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'Fussy Eaters'

By Jamie Williams @nourished.babes

Our fussy eaters, more affectionately known as our cautious eaters, can keep any parent awake at night with worry. We all have that fear that our little one may not be getting what they need to grow and develop typically. It's important that we do not blame ourselves - it is no one's fault. There is so much information available and a large amount of it is misleading and unhelpful.

We don't seem to have access to information that describes typical eating and feeding development. Often understanding "why" and "when" your little will go through typical fussy phases can help their feeding journey by giving parents the confidence to navigate these periods.

Ellyn Satter's Division of Responsibility is a wonderful foundation to base your feeding journey on. The "how" children are fed is key to "what" they eat. We need to focus on reducing anxiety and power struggles at the dinner table and make it a place of joy and trust. Children learn through play and we shouldn't leave this out of our mealtimes. We need to bring playfulness into our interactions with food and our mealtimes. While these approaches are wonderful for all families and maybe enough given time, if a little one presents with feeding red flags, often we need to investigate further. Speech Pathologists, Occupational therapists, Dietitians, Physiotherapists as well as Gastroenterologists, ENTs, Paediatricians etc all work with children with feeding difficulties. Feeding difficulties can be because of an underlying sensory, medical, structural, behavioural and/or environmental issue.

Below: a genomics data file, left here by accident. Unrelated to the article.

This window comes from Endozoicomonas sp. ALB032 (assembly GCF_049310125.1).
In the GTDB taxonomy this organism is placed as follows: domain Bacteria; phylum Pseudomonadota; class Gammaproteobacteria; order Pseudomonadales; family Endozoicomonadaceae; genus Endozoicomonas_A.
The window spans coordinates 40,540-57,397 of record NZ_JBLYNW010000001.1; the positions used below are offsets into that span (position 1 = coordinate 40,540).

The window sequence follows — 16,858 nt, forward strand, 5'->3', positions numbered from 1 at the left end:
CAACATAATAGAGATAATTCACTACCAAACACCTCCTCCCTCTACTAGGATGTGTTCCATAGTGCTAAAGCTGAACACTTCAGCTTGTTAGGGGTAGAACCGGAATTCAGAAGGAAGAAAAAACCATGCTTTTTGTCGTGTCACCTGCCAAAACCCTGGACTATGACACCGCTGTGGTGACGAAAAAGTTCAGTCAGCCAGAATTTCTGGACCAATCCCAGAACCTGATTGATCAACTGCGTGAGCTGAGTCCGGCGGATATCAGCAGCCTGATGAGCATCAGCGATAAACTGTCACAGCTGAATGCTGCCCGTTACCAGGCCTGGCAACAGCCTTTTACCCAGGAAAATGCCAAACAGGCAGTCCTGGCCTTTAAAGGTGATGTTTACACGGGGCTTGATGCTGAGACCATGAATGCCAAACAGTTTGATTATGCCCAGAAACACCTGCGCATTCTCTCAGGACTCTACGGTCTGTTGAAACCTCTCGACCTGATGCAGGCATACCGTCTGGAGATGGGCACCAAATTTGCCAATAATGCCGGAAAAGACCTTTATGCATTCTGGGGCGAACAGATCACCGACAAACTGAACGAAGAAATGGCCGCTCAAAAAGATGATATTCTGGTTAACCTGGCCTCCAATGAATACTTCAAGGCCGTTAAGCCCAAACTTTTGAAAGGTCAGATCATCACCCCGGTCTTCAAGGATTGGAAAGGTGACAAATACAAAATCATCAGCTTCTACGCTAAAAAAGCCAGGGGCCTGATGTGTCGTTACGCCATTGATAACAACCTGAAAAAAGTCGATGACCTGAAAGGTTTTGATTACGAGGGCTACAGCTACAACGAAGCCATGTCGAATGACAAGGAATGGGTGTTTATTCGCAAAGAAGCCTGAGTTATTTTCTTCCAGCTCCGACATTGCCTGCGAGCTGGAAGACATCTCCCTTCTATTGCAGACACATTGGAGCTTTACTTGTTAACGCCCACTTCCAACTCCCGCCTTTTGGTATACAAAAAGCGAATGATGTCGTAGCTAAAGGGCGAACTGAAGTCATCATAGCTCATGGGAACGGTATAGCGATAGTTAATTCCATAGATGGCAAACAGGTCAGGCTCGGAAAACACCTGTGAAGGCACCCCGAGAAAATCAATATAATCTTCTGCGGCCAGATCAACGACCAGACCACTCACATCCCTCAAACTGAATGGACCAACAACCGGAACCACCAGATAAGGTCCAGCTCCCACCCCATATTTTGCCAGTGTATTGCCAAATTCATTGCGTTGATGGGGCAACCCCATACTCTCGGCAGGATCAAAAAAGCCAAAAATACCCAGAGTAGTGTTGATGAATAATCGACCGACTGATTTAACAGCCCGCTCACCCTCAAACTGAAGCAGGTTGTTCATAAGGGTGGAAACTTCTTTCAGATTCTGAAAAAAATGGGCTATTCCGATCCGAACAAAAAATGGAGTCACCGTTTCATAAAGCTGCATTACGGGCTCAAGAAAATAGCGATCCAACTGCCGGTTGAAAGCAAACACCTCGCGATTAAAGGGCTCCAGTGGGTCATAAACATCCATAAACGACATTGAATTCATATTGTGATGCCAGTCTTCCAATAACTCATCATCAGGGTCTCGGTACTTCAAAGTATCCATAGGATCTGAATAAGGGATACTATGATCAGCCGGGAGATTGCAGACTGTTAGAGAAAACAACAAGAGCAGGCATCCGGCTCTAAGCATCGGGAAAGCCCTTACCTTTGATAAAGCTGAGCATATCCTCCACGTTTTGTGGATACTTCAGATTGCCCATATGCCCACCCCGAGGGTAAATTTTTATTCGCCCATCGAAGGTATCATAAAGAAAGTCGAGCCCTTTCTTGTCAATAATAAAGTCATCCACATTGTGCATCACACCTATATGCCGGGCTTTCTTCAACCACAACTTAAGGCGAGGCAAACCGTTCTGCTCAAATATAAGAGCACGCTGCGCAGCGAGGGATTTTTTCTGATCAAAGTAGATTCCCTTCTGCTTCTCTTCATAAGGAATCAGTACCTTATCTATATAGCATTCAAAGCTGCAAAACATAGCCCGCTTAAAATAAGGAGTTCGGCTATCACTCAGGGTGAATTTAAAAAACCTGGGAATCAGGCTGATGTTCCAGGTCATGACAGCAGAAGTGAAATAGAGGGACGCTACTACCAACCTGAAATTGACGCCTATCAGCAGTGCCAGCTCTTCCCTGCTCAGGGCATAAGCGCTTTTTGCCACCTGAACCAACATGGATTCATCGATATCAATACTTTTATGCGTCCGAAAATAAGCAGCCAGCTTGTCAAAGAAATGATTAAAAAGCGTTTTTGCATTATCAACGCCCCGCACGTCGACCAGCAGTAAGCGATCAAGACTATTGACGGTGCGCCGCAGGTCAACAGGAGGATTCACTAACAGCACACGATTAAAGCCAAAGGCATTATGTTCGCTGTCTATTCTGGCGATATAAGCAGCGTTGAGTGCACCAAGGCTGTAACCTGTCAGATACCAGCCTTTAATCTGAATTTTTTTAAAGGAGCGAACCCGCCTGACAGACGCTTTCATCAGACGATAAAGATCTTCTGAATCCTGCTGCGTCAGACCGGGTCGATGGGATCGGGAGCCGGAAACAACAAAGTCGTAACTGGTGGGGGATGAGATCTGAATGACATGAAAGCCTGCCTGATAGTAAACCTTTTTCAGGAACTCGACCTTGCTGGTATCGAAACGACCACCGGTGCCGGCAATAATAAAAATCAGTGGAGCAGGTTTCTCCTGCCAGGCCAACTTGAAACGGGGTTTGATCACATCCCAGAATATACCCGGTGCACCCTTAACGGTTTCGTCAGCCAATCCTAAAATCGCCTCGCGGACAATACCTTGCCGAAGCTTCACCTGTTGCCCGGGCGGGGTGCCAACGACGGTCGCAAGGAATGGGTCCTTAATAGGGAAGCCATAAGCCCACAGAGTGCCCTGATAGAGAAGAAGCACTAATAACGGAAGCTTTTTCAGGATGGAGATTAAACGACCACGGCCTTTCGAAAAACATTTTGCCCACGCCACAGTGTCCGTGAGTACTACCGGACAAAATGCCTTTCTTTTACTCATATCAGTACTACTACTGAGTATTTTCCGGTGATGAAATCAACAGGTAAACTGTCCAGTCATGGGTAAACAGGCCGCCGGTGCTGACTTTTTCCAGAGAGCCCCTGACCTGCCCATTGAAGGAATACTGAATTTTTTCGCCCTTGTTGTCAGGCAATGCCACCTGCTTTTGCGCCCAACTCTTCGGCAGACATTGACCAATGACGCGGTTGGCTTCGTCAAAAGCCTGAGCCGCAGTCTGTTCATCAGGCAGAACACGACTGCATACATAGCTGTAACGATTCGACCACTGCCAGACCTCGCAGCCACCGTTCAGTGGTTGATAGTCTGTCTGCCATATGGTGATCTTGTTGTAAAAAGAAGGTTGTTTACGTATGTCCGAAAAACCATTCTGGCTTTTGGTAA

If you are concerned about your child's feeding, answering yes to any of the following red flags would indicate that an assessment with a feeding therapist would be worth-while:

  • excessive gagging/vomiting

  • choking and frequent coughing

  • recurrent chest infections

  • difficulty transitioning through food textures

  • discomfort (pain) during/after mealtimes

  • poor weight gain or weight loss

  • avoids foods with a specific texture or from a certain food group

  • less than 20 foods and loses foods without adding more in

  • unhappy or stressful mealtimes

If you're concerned, it may be worth-while keeping track of the foods your little one eats (PDF attached to this blog post help you with this).

To learn more, follow Jamie at @nourished.babes on instagram.

food diary times of meals
Download PDF • 28KB

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